Current Arctic Marine Use        

Current Arctic Marine Use

(from AMSA Report 2009)


As noted earlier, Arctic shipping has existed since the late 1400s, mostly on the periphery of the region. As in the past, most commercial activity today is generally linked to supplying communities or exporting raw goods out of the Arctic. The number of ships operating today in the Arctic is significant in the context of both the unique aspects of the Arctic environment and the insufficient infrastructure and emergency response in many parts of the region, relative to southern waters.

However, from the outlook of the global maritime industry, the level of vessel activity found to occur in the 2004 baseline year is still relatively low. To put it into perspective, the total number of vessels reported as operating in the Arctic region (not including fishing vessels and the Great Circle Route traffic) represents less than 2 percent of the world’s registered fleet of oceangoing vessels over 100 gross tonnage. Although the total vessels operating in the Arctic may represent a small proportion of the world’s fleet, they can still have significant impacts on the environment in which they operate. At current shipping activity levels, it will not take many more ships operating in the Arctic in future years to double or triple the 2004 numbers.

Most shipping traffic in the Arctic is in waters that are either permanently or seasonally ice-free, an important distinction. Permanently ice-free waters include those in the Aleutian island chain, the northern coast of Norway, southern Iceland and the Murmansk region in northwest Russia. In other areas of the Arctic, which are seasonally ice-covered, nearly all the vessel activity occurring in 2004 took place in waters where the ice had melted or was melting and where icebreakers are not required for access. However, an area can be determined to be ice-free and still have ice-related dangers, such as bergy bits and pan ice, which are hard to detect and can damage a vessel.

In recent years, given the changing ice conditions in the Arctic, much attention has been paid to possible trans-Arctic shipping via the central Arctic Ocean, Northwest Passage or the Northern Sea Route. In the AMSA 2004 database, it was found that vessels operated on sections of both the NSR and NWP; however, there were no full transits by commercial vessels on any of three routes. The vessels reported as operating in the Northwest Passage were either community re-supply or Canadian Coast Guard. On the Northern Sea Route, the only vessels reported were bulk carriers and tankers for community re-supply. None sailed the full route, and the only Russian traffic through the Bering Strait were bulk carriers servicing communities on the far northeast of Russia coming from the Bering Sea. In 2004, no ships transited the entire Arctic Ocean from the Pacific to the Atlantic or vice versa.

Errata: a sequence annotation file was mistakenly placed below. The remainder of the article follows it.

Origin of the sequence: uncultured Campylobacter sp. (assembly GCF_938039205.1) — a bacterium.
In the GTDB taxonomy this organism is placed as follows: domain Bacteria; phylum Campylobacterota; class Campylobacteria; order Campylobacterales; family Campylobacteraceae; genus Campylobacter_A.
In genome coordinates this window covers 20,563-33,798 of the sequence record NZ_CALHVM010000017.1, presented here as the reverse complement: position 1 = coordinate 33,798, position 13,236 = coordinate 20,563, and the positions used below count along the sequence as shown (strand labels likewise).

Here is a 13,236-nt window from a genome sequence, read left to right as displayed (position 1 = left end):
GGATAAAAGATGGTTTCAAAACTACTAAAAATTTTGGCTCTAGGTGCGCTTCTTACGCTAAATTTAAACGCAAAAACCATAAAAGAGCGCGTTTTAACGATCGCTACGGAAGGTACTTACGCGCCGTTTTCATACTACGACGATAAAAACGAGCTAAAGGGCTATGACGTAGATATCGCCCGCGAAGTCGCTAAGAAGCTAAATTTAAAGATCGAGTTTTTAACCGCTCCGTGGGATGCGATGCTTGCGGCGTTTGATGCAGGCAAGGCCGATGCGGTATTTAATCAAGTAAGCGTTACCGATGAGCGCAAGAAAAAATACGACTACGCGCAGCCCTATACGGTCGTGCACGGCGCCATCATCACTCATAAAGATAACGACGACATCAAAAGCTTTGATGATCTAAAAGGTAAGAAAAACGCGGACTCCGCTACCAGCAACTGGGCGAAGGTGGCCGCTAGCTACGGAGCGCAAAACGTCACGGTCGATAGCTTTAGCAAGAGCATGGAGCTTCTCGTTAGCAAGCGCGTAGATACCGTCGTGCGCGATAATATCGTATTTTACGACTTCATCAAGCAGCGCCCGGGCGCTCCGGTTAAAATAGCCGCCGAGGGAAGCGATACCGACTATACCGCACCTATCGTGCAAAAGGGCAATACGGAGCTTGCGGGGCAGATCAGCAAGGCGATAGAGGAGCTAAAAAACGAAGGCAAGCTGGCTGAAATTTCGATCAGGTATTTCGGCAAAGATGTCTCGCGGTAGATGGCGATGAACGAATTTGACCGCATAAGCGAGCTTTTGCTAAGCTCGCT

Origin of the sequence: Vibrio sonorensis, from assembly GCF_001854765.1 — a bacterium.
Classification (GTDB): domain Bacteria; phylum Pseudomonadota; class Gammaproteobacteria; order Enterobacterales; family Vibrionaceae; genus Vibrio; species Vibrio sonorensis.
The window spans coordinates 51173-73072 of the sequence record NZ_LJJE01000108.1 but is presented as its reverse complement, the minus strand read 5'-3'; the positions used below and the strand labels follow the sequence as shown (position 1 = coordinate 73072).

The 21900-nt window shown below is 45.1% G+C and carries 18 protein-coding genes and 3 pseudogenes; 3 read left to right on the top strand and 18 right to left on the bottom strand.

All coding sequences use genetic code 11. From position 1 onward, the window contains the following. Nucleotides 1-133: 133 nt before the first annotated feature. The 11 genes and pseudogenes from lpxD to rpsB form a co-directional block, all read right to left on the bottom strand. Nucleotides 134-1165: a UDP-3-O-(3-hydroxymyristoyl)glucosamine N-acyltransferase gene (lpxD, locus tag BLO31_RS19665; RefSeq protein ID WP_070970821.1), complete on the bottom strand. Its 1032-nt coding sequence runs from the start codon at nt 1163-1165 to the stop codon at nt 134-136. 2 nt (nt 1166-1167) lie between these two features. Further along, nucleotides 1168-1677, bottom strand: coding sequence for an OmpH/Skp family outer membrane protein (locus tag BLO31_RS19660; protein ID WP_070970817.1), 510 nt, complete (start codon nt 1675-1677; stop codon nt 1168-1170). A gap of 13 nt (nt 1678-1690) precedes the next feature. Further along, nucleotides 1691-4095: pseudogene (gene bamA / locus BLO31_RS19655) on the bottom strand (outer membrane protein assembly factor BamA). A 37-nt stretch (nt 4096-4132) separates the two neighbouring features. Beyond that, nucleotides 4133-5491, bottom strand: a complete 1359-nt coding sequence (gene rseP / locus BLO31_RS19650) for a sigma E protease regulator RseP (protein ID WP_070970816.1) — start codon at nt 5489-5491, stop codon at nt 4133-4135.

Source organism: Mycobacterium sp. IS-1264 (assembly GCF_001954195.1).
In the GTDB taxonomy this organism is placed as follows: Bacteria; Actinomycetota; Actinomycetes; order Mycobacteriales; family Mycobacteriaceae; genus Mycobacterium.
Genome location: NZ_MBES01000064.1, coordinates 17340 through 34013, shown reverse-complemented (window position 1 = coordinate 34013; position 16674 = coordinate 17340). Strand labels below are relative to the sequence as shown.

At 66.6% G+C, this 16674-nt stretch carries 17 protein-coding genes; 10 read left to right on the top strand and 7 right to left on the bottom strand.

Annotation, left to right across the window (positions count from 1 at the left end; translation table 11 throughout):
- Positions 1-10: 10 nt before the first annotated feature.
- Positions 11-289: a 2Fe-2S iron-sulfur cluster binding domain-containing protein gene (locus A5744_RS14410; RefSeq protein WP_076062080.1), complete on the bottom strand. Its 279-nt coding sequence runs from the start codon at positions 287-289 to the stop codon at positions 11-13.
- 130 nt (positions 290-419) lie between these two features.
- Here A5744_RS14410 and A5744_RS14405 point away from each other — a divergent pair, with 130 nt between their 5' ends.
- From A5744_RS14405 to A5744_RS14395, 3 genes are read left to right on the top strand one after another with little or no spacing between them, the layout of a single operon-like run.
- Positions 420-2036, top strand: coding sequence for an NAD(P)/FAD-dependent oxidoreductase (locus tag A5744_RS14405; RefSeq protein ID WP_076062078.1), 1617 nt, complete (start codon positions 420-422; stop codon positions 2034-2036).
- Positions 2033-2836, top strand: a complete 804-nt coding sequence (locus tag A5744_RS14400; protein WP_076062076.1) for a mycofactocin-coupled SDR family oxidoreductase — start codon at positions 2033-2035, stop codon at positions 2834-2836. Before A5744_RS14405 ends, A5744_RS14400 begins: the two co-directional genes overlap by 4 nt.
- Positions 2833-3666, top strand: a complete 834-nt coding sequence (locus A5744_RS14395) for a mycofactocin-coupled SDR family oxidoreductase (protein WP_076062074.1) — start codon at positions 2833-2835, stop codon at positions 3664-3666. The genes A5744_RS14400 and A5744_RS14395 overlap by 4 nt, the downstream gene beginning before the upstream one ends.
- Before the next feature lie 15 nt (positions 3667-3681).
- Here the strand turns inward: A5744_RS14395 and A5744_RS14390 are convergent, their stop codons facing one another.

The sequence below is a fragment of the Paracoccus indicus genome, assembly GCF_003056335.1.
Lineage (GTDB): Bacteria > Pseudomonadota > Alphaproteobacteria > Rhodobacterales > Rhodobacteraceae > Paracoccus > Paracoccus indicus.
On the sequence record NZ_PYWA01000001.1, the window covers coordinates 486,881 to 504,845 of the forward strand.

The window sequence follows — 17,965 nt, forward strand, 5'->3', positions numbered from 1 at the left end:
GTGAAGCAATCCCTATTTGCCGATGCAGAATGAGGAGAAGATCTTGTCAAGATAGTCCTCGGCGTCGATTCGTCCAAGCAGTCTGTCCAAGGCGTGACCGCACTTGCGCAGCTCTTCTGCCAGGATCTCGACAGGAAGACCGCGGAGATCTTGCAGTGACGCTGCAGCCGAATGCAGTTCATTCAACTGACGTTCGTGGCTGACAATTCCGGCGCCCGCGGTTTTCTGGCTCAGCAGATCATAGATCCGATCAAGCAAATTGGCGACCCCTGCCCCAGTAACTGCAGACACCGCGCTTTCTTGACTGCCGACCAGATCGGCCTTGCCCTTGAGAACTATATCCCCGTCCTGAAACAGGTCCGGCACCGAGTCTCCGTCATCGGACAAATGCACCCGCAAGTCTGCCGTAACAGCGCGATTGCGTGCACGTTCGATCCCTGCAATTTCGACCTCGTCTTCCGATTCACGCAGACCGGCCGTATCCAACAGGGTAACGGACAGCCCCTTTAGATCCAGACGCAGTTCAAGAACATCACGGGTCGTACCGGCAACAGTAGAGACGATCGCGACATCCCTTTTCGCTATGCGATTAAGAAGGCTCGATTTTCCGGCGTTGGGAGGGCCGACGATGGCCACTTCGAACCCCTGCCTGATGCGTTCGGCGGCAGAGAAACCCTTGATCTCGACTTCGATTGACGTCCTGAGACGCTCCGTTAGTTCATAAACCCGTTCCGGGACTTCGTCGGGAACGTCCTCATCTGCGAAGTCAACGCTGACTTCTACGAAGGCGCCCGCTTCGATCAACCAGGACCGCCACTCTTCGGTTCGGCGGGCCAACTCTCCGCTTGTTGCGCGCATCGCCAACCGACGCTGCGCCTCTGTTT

The only vessels that went into the central Arctic Ocean in 2004 were the eight trips made to the North Pole, three of which were research vessels carrying out a core drilling expedition and five Russian nuclear icebreakers for tourism purposes. Apart from those trips, all the vessel activity in 2004 took place around its periphery and largely in coastal waters.

In the four years that have passed since the AMSA 2004 baseline year for shipping activity, there has already been an increase in vessel activity in certain sectors. As discussed earlier, cruise vessels have been traveling to the Arctic in rapidly increasing numbers. There has also been new activity in other types of vessel traffic, particularly in the Barents, Kara and Norwegian seas. An Arctic tanker shuttle system has been established to support a route from a new Russian terminal in Varandey in the Pechora Sea to Murmansk and direct to global markets. The first 70,000 dwt tanker for this service, Vasily Dinkov, delivered its initial cargo to eastern Canada in June 2008; two additional icebreaking tankers for this operation have been built in South Korean shipyards. Two similar icebreaking tankers, under construction in St. Petersburg, will be used to ship oil from the Prirazlomnoye oil field in the northern Pechora Sea to a floating terminal in Murmansk. Again, year-round operations are envisioned in seasonally ice-covered waters, in this case to provide a continuous supply of oil to Murmansk for subsequent export by supertanker.

Off the coast of the Norwegian Arctic, the Snohvit (“Snow White”) gas complex is now operational and its first shipment of gas arrived in Spain via an LNG carrier in October 2007; another shipment of Snohvit LNG was delivered to the U.S. East Coast in February 2008. LNG carrier operations out of northern Norway to world markets are poised to increase during the next decade and Norwegian Arctic offshore production is forecast through 2035.

In early 2008, an offshore lease sale conducted by the U.S. Minerals Management Service for the U.S. Arctic totaled nearly $US2.7 billion; offshore gas appears to be the resource under consideration for development in this Arctic region. Increasing Arctic marine operations off Alaska in the Chukchi and Beaufort seas to support oil and gas exploration are envisioned for the next decade.

While the AMSA database only looks at the year 2004, it is apparent, based on anecdotal information, that Arctic marine vessel activity is in a state of transition. The current types of vessel activities seen today are in support of community re-supply, bulk natural resource shipments, fishing and tourism. It appears there will be a growth in all Arctic shipping sectors, as well as the possible emergence of new opportunities.


  •  1. Arctic Marine Shipping Assessment Report 2009

Arctic Council, 2009, Arctic Marine Shipping Assessment (AMSA), Arctic Council.©

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